TWO SIDES OF MIRO STREET - Harry Shearer: Politics


Uploaded by MyDamnChannel on Oct 16, 2007

Transcript:

HARRY SHEARER: We're back in New Orleans talking to some
folks I know about their experiences here over the last
couple years.
I'm standing in front of probably the most famous New
Orleans landmark at the moment--
a FEMA trailer.
There's a couple parked on this lot.
And inside is a--
a woman who is a wonderful singer as well as a member of
a very famous restaurant dynasty that's about to come
back strong--Leah Chase.
LEAH CHASE: The history of the restaurant--
it's been initially one of the few places, if not the only
place, where, uh, black people could gather and have a lovely
sit-down meal.
Uh, it was also the place many celebrities came through--
African-American musicians and entertainers who could not be
served elsewhere.
It started off in, uh, 1941.
It was founded by my grandfather and my grandmother
as a very, uh, small neighborhood
sandwich shop and bar.
HARRY SHEARER: In case people think they heard about this
place on the news, a certain President of the United States
came and ate in here before it's--
before it's even opened?
LEAH CHASE: Yes, before it's even opened.
HARRY SHEARER: How'd he have the pull to do that?
LEAH CHASE: Well, you-- oh, you really
don't need much pull.
Just talk to my mother.
HARRY SHEARER: [LAUGHING]
LEAH CHASE: She's so anxious to get this place open.
HARRY SHEARER: Really?
LEAH CHASE: Look.
We have changed this sign so many times.
You just have to know-- opening soon.
Really opening soon.
Really, really opening soon.
HARRY SHEARER: [LAUGHING]
LEAH CHASE: This is where it settled--
you know, the water, uh, line right here.
Because the waters did get higher.
And then they-- this is where it landed for a while.
And you could see, as it started to recede, you know,
where it eventually stayed the longest.
Obviously, we still are not open because we have no
janitorial staff or people to rearrange.
Because this is the exact arrangement when they came.
And the president [WHISPERING]
was on this side.
HARRY SHEARER: Over here?
LEAH CHASE: Where was I?
HARRY SHEARER: Yeah.
LEAH CHASE: At the coffee maker in the back.
HARRY SHEARER: Nooo.
LEAH CHASE: Yeah, yeah, I have no clout.
HARRY SHEARER: [LAUGHING]
LEAH CHASE: And I didn't get the little special badge to
hang around in here.
I was the-- the queen of the coffee.
The water stayed about to this level.
Now, this-- these are the original chairs.
We had them refinished.
But when we came in, little, lovely mold.
HARRY SHEARER: Ah.
LEAH CHASE: [INAUDIBLE]
It was really funny to see.
It was literally just growing.
So we--
HARRY SHEARER: So they were fuzzy.
LEAH CHASE: Very fuzzy.
So the whole place was just a--
an allergy victim's nightmare.
HARRY SHEARER: [WHISTLING]
LEAH CHASE: My brother's son, Edgar IV--
you know, in New Orleans, we just keep naming each other
after each other, you know.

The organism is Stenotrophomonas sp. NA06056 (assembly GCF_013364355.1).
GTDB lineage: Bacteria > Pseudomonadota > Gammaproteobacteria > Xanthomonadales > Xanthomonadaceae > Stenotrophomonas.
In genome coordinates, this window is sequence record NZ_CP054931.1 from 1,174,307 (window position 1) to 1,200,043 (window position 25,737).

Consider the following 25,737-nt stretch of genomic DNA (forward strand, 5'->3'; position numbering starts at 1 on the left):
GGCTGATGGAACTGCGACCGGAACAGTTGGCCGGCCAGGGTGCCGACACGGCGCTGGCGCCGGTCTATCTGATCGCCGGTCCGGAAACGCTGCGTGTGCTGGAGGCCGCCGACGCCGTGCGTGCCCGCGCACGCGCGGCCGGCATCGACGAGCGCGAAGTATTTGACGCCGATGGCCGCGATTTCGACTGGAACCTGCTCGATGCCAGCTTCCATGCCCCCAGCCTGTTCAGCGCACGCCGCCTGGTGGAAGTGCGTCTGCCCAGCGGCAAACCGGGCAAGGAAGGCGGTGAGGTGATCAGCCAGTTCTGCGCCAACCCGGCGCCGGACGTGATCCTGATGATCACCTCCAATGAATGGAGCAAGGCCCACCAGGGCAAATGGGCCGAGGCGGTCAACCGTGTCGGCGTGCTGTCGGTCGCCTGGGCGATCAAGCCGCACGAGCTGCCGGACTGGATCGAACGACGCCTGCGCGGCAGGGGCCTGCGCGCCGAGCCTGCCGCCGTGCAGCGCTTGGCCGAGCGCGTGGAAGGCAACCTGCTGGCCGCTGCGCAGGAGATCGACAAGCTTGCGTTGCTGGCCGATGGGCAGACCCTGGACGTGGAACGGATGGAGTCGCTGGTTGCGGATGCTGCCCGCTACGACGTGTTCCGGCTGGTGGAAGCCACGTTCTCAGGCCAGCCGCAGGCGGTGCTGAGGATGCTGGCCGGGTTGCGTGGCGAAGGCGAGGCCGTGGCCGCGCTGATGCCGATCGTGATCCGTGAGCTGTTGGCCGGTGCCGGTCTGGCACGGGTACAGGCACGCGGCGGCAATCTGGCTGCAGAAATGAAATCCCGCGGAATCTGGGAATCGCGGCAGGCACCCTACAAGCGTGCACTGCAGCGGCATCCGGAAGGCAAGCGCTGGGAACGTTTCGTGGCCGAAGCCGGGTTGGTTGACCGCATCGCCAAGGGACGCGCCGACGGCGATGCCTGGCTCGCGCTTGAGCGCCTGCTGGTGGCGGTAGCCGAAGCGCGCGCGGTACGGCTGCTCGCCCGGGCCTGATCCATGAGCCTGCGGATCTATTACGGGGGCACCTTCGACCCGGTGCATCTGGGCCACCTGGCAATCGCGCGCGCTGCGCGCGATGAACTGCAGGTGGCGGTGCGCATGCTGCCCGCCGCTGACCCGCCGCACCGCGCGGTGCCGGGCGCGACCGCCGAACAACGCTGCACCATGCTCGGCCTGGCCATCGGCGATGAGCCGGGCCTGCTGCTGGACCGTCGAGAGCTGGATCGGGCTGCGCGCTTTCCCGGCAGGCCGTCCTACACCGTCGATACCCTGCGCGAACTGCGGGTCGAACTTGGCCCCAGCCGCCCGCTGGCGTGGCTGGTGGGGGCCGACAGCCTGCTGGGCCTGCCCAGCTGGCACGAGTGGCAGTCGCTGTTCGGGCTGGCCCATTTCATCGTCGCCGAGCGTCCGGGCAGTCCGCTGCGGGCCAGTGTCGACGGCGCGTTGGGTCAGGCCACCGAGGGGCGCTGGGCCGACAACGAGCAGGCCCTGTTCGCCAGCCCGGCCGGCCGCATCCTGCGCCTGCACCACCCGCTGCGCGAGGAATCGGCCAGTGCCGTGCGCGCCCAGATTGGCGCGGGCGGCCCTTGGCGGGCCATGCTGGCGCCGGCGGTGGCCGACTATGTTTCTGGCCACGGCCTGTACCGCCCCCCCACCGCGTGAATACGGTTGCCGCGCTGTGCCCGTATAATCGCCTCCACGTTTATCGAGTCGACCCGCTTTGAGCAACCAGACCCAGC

HARRY SHEARER: [CHUCKLING]
LEAH CHASE: Whatever.
He's the fourth.
He's very much-- he's got, like, some innate cooking
skills like my mother.
And he really, uh, really wants to see it proceed.
So that makes me feel good that there's another
generation.
I think it will survive.
I like the trailer.
I've got cable.
And I'm happy.
HARRY SHEARER: [LAUGHING]
LEAH CHASE: Just give me--
HARRY SHEARER: When--
how long did it take you to get cable?
LEAH CHASE: Oh, how long?
Well, a little bit actually.
And you know, I love TV.
HARRY SHEARER: Yeah.
LEAH CHASE: So that was-- once I got that, I never need to
leave this thing.
So the trailer, to me, was a godsend, to
be honest with you.
Except the funny part was when we got these trailers, um, we
had two of them.
Someone drove off with one before we could even move.
[LAUGHING]
This one that you're sitting in--
or one like it-- was stolen before we even got in.
So that was another worry-- who took my trailer?
My apartment used to have lock, lock, lock, lock, bell,
bell, bell-- things hanging.
HARRY SHEARER: [CHUCKLING]
LEAH CHASE: And so when I think about the fact that I'm
going to bed every night in the tin can with the lock you
could spit on and get in--
HARRY SHEARER: [CHUCKLING]
LEAH CHASE: --it's amazing how-- how we've changed.
HARRY SHEARER: Mm.
LEAH CHASE: Still is stressful without being knowing--
without us knowing it.
I, um, worked in a little camp for kids this summer, 5 to
maybe 11 or 12.
And that big waterspout came.
It was a huge waterspout.
And they saw it from the window.
And all of these kids just started crying.
One started crying.
They all started crying.
They were saying things like, my family's
dead, my house is gone.
And you know, I know that they would not
have said that prior--
prior to experiencing this hurricane.
So you look at children.
And you think they're OK.
But it was amazing.
They were like, would you pray with me?
I'm like, pray with you?
And I felt like, uh, Reverend Ike, the preacher.
HARRY SHEARER: [CHUCKLING]
LEAH CHASE: You know, I'm like, OK, I'll pray with you.
HARRY SHEARER: [CHUCKLING]
LEAH CHASE: But I'm telling you all this to say that we
have adapted.
We've changed.
But it's come at a cost.
And it still is a cost.
Uh, I consider anyone who lives in
New Orleans a pioneer.
I think, uh, it's got-- it's gotten better.
And I think you've been here long enough to see that.
But there's still--
it's not normal.
I think you have to make a commitment to a place.
So we've made that commitment.
And, uh, we will survive.
We just need, uh, you know, I think I ju-- what we've always
said-- other people to just sort of have a little empathy.
HARRY SHEARER: Thanks, Leah.
LEAH CHASE: All right.
[SINGING "THE KINDNESS OF STRANGERS HAS BEEN MY
SALVATION"]